I am delighted to be making this statement today on behalf of the delegation of Maldives under agenda item 75 on oceans and the law of the sea.
At the outset, I would like to express our appreciation to the United Nations Division on Oceans and the Law of the Sea for its continued support and dedicated work on oceans issues.
The Maldives would first like to begin by taking note of this year’s debate on this agenda item which coincides with the 30th anniversary of the UN Convention on the Law of the Sea, and also the 20th Anniversary of the UN Conference on Sustainable Development. These two anniversaries remind us the importance of emphasizing the linkage between these two fields, as well as the need to stress the importance of conservation and sustainable use of oceans.
The Maldives, like many other SIDS, is a coastal state whose economy depends on its marine resources. Given that tourism and fisheries remain our two biggest industries, preserving our oceans therefore constitutes the basis for our country’s economic, social and environmental development. We are pleased that the Oceans section of the Rio+20 outcome document took note of the importance of oceans and of the legal framework provided by UNCLOS. The provisions on sustainable tourism and the protection of coral reefs are particularly welcomed as the Maldives continues to fight the effects of anthropogenic climate change, which include sea level rise, coastal erosion, ocean acidification and coral bleaching. We remain deeply concerned about overfishing; illegal, unreported and unregulated fishing; discards, bycatch, perverse government subsidies; ineffective fisheries governance; overcapacity and biodiversity loss.
The Maldives welcomes the Secretary General’s ocean initiative launched on 12 August this year in the Republic of Korea to deliver the ocean related mandates consistent with Rio’s outcome document in a more coherent and effective manner. We hope that this initiative will create a platform for all stakeholders at the national and international levels to collaborate and accelerate progress in the achievement of our common goals. Preserving the oceans through protection and sustainable use is vital for the wellbeing of our future generations.
The Maldives is deeply concerned that current international efforts are not enough to meet the target of restoring fish stocks to their maximum sustainable yields by 2015. Including the reversal of biodiversity loss in the oceans, and the elimination of destructive fishing practices decided in the World Sustainable Summit. The world has missed the 2010 target to achieve a significant reduction of the current rate of biodiversity loss at the global, regional and national levels. Current trends show that the loss of species will continue throughout this century, with increasing risk of dramatic shifts in ecosystems. The Maldives therefore calls upon all member states to renew their political commitments to find an urgent solution for biodiversity loss.
In this regard, Maldives declared Baa Atoll as a UNESCO Biosphere Reserve on 28 June 2011. The designation of Baa Atoll Biosphere Reserve signals the commitment of the people to manage it sustainably, by achieving the three functions of the Biosphere Reserve, namely conservation, sustainable development and learning. In addition, President Waheed announced at Rio+20 that we will make the whole of the Maldives a Biosphere Reserve by 2017. The initial work needed to achieve this ambitious goal is ongoing.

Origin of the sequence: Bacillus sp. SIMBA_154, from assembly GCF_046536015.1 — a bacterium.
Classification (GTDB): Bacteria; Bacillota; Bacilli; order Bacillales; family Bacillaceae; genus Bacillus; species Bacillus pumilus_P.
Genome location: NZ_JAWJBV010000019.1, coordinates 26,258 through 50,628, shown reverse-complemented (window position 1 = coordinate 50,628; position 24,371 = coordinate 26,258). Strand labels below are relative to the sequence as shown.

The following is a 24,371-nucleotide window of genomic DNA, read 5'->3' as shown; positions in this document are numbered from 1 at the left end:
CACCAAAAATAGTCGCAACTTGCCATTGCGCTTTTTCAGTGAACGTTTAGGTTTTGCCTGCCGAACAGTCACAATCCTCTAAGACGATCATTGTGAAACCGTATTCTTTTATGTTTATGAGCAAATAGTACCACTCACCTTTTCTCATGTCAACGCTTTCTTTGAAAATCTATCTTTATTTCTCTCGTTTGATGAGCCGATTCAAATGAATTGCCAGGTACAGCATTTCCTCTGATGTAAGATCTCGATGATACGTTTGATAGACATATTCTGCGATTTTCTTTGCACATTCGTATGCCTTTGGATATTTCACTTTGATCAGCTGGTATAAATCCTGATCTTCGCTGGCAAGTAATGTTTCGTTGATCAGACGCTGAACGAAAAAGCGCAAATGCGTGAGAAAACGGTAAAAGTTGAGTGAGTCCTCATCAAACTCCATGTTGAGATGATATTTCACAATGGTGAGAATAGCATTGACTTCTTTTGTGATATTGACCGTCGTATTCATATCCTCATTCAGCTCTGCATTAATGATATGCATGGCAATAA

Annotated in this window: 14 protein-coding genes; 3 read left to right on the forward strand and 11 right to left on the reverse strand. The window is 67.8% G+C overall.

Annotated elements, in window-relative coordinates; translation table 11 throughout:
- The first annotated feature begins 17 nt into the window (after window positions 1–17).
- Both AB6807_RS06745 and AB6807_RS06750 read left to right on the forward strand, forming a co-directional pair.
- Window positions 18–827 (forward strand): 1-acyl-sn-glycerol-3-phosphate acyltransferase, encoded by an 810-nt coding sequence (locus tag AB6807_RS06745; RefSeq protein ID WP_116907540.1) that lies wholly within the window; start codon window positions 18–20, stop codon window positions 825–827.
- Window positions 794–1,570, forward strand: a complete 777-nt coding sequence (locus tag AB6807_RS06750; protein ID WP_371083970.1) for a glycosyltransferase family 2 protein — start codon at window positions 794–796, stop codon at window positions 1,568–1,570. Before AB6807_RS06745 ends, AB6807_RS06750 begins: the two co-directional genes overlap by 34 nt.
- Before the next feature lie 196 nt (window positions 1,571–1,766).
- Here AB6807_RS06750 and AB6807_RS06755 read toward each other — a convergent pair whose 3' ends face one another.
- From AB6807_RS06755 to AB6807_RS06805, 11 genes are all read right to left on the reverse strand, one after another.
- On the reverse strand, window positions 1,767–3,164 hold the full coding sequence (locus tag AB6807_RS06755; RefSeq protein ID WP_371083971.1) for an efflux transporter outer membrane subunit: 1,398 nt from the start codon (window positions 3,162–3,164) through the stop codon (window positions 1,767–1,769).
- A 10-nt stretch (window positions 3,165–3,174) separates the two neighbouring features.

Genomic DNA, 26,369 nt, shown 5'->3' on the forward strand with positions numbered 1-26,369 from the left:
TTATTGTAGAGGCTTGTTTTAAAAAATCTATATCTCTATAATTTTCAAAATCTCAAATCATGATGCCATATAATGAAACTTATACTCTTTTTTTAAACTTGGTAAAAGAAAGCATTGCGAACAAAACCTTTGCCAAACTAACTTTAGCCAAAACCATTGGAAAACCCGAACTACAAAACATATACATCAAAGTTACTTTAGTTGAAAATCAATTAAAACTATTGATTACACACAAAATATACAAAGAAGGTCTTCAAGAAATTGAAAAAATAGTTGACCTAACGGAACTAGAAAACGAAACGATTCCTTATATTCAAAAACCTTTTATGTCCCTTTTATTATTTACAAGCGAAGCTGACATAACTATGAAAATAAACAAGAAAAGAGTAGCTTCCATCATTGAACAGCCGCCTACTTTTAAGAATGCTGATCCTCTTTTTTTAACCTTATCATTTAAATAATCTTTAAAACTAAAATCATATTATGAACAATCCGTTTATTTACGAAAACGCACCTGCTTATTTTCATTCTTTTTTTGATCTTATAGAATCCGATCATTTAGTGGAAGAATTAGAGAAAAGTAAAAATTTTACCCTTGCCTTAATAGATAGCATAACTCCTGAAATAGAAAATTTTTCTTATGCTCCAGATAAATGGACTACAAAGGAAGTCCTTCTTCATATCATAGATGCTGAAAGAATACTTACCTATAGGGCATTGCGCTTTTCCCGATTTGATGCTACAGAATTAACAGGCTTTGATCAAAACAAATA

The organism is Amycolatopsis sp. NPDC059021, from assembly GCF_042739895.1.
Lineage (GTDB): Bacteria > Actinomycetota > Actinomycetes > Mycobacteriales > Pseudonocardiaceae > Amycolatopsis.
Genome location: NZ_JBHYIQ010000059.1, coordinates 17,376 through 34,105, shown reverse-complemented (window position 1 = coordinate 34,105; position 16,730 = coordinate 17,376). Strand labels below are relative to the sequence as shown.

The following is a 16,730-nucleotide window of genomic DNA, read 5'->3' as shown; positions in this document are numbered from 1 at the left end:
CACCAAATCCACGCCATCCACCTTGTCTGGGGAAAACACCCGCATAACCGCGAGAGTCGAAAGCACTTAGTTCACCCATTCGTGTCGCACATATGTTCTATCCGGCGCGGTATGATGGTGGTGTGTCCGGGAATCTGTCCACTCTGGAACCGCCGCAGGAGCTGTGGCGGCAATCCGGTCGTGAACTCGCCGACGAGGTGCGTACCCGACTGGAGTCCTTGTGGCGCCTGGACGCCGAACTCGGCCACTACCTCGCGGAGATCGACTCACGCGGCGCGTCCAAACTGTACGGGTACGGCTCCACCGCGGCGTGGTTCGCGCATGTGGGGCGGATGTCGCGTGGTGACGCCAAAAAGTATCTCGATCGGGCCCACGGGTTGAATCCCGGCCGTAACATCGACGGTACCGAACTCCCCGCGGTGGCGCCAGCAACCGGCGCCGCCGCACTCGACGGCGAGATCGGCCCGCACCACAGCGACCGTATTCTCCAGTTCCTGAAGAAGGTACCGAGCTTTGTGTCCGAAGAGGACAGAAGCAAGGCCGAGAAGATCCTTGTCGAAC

The Maldives believes there is a need for further commitment by States in enforcing regional agreements on the management of ocean resources. This could provide more capacity to Regional Fisheries Management Organizations and make them better equipped in ensuring the sustainable management of our oceans. Given the strategies contained in the Oceans Compact, we are keen to see results that display an increase in the sustainable management of ocean resources and a general improvement in the health of our oceans.
We take note of the Secretary General’s report, contained in Document A/67/79, focusing on the importance of marine renewable energy. The report stressed the fact that SIDS ‘are well placed to benefit from ocean thermal energy conversion, and focuses on the fact that there has been a requirement for the development of marine renewables since the first Rio conference in 1992. The call for the development of renewable energy alternatives is indeed a viable option to escape climate change, rising oil prices and also answers increasing energy demands. Unfortunately, SIDS such as the Maldives do not have sufficient resources to ensure a complete transition to a green economy and therefore remain in dire need of outside investment to develop these renewable energy options, thereby sustaining a greening of our economy. For this reason, we reiterate our urgent call for assistance in the development of marine renewable energy.
In conclusion, Mr. President, the protection and sustainable use of marine resources for SIDS like the Maldives represent a key part of our sustainable development. It is, by now, a well-recognized fact that oceans occupy a part in the economy of each state across the globe. It is therefore inexcusable for any state to ignore its duties in ensuring the protection of these resources and their sustainable use for the benefit of future generations.